It’s a winter Sunday. Get your work done before sundown. Chuck a couple of logs on the fire and lock up for the night. You’ve got your book. You’ve got your bottle of McKallen’s. You’ve got a case of Samuel Smith Winter Ale. The cat’s taken up permanent residence on the heating grate. It’s nice and cozy inside. You wouldn’t open the front door for Publisher’s Clearing House Sweepstakes. Yep, it’s time to make a Yorkshire Pudding.
Get the ingredients. You’ll need:
- 2 Cups of flour
- 2 Cups of milk
- A macho-sized pinch of salt
- 4 eggs
1 Stick¾ Stick of lightbutter
- 1 Bottle of red wine
- Torquamada’s Guide to Whisking
- 1 Clairvoyant
- 1 Jane Austin novel.
Two hours before diner, start reading the Jane Austin novel. I like Pride and Prejudice, myself. You’re about to embark on very English diner. You’ve got to have the right mind-set. If you pull it off right, you’ll be sipping an after-diner Scotch in front of Masterpiece Theater.
The wine is important. You’re cooking beef. It’s brutally cold outside. Get a serious wine. Get a merlot or a pinot noir. Settle for a cab sav, if you have to. But make it a good cab sav. Open it, let it breath. Drink about half of it. Save the other half for diner.
Heat the oven to
425 385 degrees. Melt the butter in a deep glass dish.
Say, 9 x 11. You want the dish hot when you add the batter, so start with
melting the butter. The narrower and deeper the dish, the more puddin’ier
it’ll be. The wider and shallower the dish, the lighter it’ll be. It’s
your supper, you make the call.
Now, some of us here at Deep Water Acres don’t worry so much about cholesterol. They’ll say, use lard. Hey, if you want to use lard, it’s your arteries. Take your glass of wine and drink a toast to plaque. Just don’t come crying to me when the surgeon wants to stuff a balloon up your heart. I use light butter. Of course, if you’re going to use margarine, make the wine a Gallo blush and eat the Yorkshire Pudding with a couple of cold McDonald’s cheeseburgers. Clear?
The wine should be kicking in about now, so mix the flour and milk gradually. Gently beat. Lumps are the enemy. Find them. Destroy them. They like to hide on the side of the bowl. But you’re sentient, which makes you smarter than lumps of milky flour. So don’t let them get away.
Once you’ve hunted down the lumps, add the eggs. Add the salt. If your the kind of yo-yo art-goon who subscribes to Martha Stuart’s Living, you can add in things like nutmeg, clove, ginger, or chocolate chips at this point. On the other hand, if you read Martha Stuart’s Living, what the hell are you doing with a copy of Deep Water? Spice the veggies or make a zowie desert, but leave the Yorkshire Pudding alone. That’s this chef’s advice.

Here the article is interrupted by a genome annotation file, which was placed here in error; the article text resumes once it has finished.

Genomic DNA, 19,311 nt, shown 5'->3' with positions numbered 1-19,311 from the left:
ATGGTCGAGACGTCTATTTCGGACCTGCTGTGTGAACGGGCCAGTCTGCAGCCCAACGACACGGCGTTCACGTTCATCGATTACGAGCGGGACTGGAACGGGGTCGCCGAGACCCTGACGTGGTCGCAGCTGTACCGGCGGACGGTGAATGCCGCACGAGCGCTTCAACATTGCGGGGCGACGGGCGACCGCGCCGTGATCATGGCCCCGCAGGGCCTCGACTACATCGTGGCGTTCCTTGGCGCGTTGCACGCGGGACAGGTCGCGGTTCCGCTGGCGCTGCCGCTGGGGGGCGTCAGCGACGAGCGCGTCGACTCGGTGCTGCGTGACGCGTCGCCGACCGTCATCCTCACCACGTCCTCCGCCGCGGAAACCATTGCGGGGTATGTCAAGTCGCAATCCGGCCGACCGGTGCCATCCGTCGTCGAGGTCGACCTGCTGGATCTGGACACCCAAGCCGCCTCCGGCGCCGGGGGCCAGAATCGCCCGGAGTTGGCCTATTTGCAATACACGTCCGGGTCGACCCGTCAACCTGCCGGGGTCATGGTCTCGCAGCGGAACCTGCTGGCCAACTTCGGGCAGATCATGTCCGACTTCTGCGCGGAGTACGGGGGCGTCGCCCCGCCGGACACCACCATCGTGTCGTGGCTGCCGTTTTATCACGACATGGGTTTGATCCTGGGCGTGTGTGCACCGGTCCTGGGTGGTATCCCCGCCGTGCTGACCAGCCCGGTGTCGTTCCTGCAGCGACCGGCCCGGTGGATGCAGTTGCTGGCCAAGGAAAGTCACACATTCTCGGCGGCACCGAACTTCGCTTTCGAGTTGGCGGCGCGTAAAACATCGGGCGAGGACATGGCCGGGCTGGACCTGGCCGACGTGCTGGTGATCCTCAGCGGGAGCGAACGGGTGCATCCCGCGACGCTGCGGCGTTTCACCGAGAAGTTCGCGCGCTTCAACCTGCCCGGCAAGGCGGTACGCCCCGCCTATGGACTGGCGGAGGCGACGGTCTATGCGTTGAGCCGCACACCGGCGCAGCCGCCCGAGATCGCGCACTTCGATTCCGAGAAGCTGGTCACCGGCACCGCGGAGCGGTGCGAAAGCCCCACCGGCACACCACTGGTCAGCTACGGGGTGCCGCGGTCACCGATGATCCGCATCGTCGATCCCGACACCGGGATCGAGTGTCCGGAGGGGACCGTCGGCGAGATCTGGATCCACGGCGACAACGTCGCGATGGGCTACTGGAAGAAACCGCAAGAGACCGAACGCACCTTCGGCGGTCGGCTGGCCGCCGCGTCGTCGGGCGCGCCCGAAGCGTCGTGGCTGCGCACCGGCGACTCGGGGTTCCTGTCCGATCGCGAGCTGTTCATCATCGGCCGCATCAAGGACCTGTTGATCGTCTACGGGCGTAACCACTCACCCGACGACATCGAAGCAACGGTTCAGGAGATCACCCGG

Now, this is important. Put down the wine glass and concentrate. Show no mercy to a Yorkshire Pudding. Beat it to hell. Then beat it some more. If you don’t, you’ll get scrambled eggs in flour. Yummy. Set the mixer on Lethal Frappe, and frappe it’s ass off. Frappe it for maybe four or five minutes. The smoother and airier the batter the better.
The minute you’ve finished beating the shit out of the batter, add
it to the melted butter. You’re probably drunk at this point, so be sure
to use hot pads or pot holders. That glass dish has been sitting in an oven
425 385. You don’t want to enjoy diner from the Burn Unit. Smooth the batter
around the pan so it’s all even. It’s pretty liquid, so you should have
no trouble in this department.
Once you’ve got it in the oven, DON’T OPEN THE OVEN DOOR. It’ll flop. Yep, you’ll be a drunk cook looking at a flopped Yorkshire Pudding. Loved ones will find you sobbing on the linoleum floor. Don’t go clog dancing in the kitchen, either. Trend gently. I mean it. Cook it for 20 minutes, then pull it out. Serve immediately.
This is where the clairvoyant comes in to the picture. You can count on the Yorkshire Pudding to be done in 20 minutes. The meat will be done when it wants to be done. If it’s roast beef, it’ll will never be done. Accept it. The thing is, you’ve got to serve the Yorkshire Pudding immediately. It’s at its peak the minute you pull it out, and it diminishes with each second that passes from that point on. Time is of the essence. You can’t let it cook much longer than 20 minutes. You’ve got to hit the timing right. No tips there. Say a prayer to Jane Austin and do your best.